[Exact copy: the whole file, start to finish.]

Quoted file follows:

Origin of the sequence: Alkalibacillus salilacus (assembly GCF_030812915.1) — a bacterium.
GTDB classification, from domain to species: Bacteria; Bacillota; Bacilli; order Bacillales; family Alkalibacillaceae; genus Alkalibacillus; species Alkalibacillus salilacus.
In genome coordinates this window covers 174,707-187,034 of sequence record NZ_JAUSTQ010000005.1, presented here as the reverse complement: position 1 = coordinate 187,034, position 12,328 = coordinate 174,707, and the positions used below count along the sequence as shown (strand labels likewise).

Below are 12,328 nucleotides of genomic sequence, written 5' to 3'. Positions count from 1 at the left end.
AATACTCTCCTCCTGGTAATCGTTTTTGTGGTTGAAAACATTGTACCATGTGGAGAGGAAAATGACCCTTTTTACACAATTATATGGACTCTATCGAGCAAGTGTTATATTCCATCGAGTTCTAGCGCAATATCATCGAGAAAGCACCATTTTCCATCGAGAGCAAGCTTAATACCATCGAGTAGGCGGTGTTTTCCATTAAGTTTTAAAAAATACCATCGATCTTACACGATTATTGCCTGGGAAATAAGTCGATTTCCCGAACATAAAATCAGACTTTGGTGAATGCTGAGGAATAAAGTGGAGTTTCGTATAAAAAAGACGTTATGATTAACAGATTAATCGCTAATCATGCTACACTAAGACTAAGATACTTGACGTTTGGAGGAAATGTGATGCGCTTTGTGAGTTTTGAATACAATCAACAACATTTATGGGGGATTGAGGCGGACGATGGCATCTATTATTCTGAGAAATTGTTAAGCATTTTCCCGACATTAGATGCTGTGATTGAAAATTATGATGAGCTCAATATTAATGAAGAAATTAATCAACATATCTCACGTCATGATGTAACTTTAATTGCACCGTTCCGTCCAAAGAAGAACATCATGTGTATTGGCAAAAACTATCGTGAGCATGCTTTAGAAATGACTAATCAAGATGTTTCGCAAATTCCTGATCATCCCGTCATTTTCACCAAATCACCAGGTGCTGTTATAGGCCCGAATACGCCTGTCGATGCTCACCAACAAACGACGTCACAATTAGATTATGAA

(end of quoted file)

Origin of the sequence: Alkalibacillus salilacus (assembly GCF_030812915.1) — a bacterium.
GTDB classification, from domain to species: Bacteria; Bacillota; Bacilli; order Bacillales; family Alkalibacillaceae; genus Alkalibacillus; species Alkalibacillus salilacus.
In genome coordinates this window covers 174,707-187,034 of sequence record NZ_JAUSTQ010000005.1, presented here as the reverse complement: position 1 = coordinate 187,034, position 12,328 = coordinate 174,707, and the positions used below count along the sequence as shown (strand labels likewise).

Below are 12,328 nucleotides of genomic sequence, written 5' to 3'. Positions count from 1 at the left end.
AATACTCTCCTCCTGGTAATCGTTTTTGTGGTTGAAAACATTGTACCATGTGGAGAGGAAAATGACCCTTTTTACACAATTATATGGACTCTATCGAGCAAGTGTTATATTCCATCGAGTTCTAGCGCAATATCATCGAGAAAGCACCATTTTCCATCGAGAGCAAGCTTAATACCATCGAGTAGGCGGTGTTTTCCATTAAGTTTTAAAAAATACCATCGATCTTACACGATTATTGCCTGGGAAATAAGTCGATTTCCCGAACATAAAATCAGACTTTGGTGAATGCTGAGGAATAAAGTGGAGTTTCGTATAAAAAAGACGTTATGATTAACAGATTAATCGCTAATCATGCTACACTAAGACTAAGATACTTGACGTTTGGAGGAAATGTGATGCGCTTTGTGAGTTTTGAATACAATCAACAACATTTATGGGGGATTGAGGCGGACGATGGCATCTATTATTCTGAGAAATTGTTAAGCATTTTCCCGACATTAGATGCTGTGATTGAAAATTATGATGAGCTCAATATTAATGAAGAAATTAATCAACATATCTCACGTCATGATGTAACTTTAATTGCACCGTTCCGTCCAAAGAAGAACATCATGTGTATTGGCAAAAACTATCGTGAGCATGCTTTAGAAATGACTAATCAAGATGTTTCGCAAATTCCTGATCATCCCGTCATTTTCACCAAATCACCAGGTGCTGTTATAGGCCCGAATACGCCTGTCGATGCTCACCAACAAACGACGTCACAATTAGATTATGAA